the motivation to aim for the greatest happiness for the greatest number.
the rule that reflects what I believe is the best outcome from the act.
none of the above.


Question 10. 10. According to Kant, the moral worth of an action: (Points : 1)
does not lie in the effect expected from the action but only conforms to the moral law.
lies in the moral worth expected to result from the action.
is relative.
is subjective.


Question 11. 11. Which businessmen, according to Friedman, are typically excluded in the rhetoric of the social responsibility of business? (Points : 1)
Individual proprietors of small businesses.
Corporate executives.
CEOs.
None of the above.


Question 12. 12. Kant explains that respect for a person is: (Points : 1)
the recognition of the moral worth of the person by virtue of his/her talents.
the result of our will.
both A and B
none of the above.


Question 13. 13. The legal argument that Freeman presents can be summed up like this: caveat emptor has been replaced with caveat venditor. This means that: (Points : 1)
modern consumer protection laws still place the burden of responsibility on the consumer for finding defects in the product prior to purchase.
modern consumer protection laws have minimized the importance of the responsibility of the consumer in becoming informed prior to purchase and now the responsibility falls on the seller such that any disclaimers not made in the product can be subject to claims for compensation by consumers.
changes in modern consumer protection laws have carved out rights to all groups that have a stake in corporations, such as consumers, suppliers, employees, managers, and local communities in which the corporation conducts business.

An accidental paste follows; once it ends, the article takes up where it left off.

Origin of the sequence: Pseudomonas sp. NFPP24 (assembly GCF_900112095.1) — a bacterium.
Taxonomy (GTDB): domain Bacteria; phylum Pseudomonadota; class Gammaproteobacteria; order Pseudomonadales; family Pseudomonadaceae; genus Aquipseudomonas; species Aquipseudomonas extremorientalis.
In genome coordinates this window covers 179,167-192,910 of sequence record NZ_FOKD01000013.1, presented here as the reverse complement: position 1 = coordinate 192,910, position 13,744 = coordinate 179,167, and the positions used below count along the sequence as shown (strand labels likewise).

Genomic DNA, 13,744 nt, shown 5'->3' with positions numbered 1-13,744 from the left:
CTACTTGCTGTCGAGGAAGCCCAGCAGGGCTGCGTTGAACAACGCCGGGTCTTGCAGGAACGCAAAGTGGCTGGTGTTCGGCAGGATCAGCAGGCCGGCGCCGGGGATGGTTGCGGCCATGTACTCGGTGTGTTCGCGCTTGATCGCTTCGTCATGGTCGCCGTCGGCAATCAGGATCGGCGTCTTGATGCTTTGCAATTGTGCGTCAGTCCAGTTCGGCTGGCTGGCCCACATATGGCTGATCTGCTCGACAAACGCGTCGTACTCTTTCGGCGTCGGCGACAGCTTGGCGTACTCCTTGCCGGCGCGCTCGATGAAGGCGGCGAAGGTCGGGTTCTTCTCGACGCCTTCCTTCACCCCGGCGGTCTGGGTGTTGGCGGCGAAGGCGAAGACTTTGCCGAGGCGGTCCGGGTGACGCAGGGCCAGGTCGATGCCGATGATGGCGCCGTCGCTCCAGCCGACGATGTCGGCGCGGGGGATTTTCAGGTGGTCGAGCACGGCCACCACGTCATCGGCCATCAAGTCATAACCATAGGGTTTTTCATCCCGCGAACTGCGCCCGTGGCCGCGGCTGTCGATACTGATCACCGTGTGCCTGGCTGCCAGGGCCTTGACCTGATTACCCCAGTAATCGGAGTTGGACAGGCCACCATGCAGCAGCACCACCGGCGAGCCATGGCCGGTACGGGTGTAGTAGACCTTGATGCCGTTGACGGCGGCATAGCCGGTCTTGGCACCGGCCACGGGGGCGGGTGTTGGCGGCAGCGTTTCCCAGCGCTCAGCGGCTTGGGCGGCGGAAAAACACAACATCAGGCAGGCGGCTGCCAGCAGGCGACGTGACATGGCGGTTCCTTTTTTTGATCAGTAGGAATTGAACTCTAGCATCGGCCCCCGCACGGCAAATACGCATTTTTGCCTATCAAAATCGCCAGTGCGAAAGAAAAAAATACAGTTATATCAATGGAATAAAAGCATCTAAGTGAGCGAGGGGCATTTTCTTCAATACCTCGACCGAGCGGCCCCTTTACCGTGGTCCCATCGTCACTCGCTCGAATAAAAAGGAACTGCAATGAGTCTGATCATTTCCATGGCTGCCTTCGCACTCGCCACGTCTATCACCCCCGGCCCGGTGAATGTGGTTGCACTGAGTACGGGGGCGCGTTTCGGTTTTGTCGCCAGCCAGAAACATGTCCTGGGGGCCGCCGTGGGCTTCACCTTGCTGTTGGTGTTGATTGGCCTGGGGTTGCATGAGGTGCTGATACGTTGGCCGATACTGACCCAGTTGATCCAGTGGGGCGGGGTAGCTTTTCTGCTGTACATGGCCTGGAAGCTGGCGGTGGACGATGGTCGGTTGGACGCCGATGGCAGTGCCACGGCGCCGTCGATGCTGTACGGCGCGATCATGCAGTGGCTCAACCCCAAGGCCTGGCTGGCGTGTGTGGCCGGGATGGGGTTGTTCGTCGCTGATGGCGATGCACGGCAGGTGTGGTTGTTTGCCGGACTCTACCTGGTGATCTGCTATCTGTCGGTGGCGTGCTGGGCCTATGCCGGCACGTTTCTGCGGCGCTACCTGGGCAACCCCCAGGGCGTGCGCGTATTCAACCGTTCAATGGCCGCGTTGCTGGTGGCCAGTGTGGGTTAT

both B and C are true.


Question 14. 14. A perfect duty: (Points : 1)
is a duty that has no exception.
is not founded on self-interest.
conforms with a universal law.
all of the above


Question 15. 15. What is the argument by Ronald Duska, which Robert Larmer presents? (Points : 1)
That loyalty can only exist in a relationship between moral agents and it is not characterized by self-interest, which is the case of an employer-employee relationship.
That loyalty does not need to be reciprocal in order to be genuine.
Both A and B are true.
Neither A and B are true.

  • PHI 208 Week 3 Reading Quiz -

    These questions call for biased answers which only you can do based on your ideals and your readings.

  • PHI 208 Week 3 Reading Quiz -

    The economic argument that Freeman presents the view that Adam Smith’s “invisible hand” doctrine does not take into account externalities, moral hazards, and monopoly power. Since there are no incentives to incur in costs of internalizing the negative effects of a corporation’s production and marketing operations, then this means that:
    CORRECT both A and B are true.


    A lie, according to Kant, is:
    CORRECT all of the above.


    Which is one of the claims that Milton Friedman presents to make the case that a corporate executive who undertakes acts that are in line with the common understanding of corporate social responsibility is also accepting the doctrine of socialism?
    CORRECT The doctrine of socialism is accepted when it is believed that the centrally directed political mechanism is the most efficient way to allocate scarce resources to their most efficient uses.


    How can we best understand Milton Friedman’s objection that only persons, not businesses (i.e., corporations), have responsibilities?
    CORRECT All of the above.



    DeGeorge explains that whistleblowing moves from being morally permissible to mandatory when:
    CORRECT there is sufficient documented evidence, and there is strong reason to believe that only by going public will the practice cease.



    The legal argument that Freeman presents can be summed up like this: caveat emptor has been replaced with caveat venditor. This means that: